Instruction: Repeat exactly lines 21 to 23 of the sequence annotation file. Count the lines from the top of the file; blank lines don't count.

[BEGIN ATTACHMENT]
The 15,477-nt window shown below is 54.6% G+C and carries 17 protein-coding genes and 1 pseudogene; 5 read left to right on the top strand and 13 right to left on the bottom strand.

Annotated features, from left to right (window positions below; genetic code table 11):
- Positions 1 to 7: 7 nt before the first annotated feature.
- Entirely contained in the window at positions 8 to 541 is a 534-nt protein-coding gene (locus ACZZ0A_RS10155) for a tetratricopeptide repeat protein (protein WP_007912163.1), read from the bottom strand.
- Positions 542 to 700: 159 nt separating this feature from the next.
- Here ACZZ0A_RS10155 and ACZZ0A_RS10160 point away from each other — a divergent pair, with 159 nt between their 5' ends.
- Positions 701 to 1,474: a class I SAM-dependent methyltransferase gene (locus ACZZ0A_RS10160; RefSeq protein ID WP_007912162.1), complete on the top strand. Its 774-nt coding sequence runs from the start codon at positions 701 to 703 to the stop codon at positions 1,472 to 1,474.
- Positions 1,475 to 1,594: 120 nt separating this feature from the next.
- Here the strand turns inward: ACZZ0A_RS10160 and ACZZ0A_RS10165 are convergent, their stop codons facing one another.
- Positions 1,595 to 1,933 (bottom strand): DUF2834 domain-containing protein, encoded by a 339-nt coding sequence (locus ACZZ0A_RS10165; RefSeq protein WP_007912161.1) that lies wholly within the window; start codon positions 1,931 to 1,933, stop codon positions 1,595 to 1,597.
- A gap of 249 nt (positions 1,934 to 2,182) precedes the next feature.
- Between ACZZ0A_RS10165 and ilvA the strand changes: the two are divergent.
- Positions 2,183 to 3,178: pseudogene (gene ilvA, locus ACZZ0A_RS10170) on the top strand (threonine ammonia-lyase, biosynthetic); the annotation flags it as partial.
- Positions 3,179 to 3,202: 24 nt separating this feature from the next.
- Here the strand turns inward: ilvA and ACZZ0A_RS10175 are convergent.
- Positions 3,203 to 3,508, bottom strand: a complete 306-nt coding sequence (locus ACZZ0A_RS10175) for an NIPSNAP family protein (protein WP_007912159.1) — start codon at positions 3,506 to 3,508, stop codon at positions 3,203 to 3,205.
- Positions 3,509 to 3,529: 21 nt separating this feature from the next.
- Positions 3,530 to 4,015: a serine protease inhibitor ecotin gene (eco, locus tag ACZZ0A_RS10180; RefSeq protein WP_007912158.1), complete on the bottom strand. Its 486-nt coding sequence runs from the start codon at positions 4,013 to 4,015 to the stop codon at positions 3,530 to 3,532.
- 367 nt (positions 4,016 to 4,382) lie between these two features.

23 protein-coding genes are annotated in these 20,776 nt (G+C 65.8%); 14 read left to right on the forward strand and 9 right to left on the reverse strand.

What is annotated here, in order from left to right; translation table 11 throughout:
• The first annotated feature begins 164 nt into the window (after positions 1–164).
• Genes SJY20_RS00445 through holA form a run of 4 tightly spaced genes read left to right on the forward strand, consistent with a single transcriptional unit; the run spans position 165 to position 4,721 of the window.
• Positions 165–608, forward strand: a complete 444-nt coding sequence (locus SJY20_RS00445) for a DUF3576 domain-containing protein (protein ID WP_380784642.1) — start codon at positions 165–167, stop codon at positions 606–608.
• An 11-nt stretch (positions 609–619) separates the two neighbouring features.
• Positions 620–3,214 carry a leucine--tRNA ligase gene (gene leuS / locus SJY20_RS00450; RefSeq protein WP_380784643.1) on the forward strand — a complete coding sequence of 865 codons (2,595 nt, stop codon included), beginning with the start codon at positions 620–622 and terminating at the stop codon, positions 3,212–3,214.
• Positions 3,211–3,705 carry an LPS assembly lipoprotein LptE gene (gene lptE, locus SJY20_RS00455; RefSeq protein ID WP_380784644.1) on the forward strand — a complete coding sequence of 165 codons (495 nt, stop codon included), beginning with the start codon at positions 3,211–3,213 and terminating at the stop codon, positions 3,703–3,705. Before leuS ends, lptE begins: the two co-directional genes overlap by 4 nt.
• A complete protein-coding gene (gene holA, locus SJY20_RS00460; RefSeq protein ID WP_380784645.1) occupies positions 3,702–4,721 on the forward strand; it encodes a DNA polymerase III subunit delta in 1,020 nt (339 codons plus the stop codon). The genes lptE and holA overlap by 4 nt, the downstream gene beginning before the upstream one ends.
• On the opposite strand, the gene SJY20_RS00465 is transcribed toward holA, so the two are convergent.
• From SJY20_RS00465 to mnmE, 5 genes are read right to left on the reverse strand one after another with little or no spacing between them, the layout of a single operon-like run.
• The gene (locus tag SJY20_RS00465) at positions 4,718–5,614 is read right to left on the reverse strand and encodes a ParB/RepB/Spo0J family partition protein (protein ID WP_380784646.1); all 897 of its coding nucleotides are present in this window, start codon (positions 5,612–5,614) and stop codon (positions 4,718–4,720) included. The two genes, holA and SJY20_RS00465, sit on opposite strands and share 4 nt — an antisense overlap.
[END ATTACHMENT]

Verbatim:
What is annotated here, in order from left to right; translation table 11 throughout:
• The first annotated feature begins 164 nt into the window (after positions 1–164).
• Genes SJY20_RS00445 through holA form a run of 4 tightly spaced genes read left to right on the forward strand, consistent with a single transcriptional unit; the run spans position 165 to position 4,721 of the window.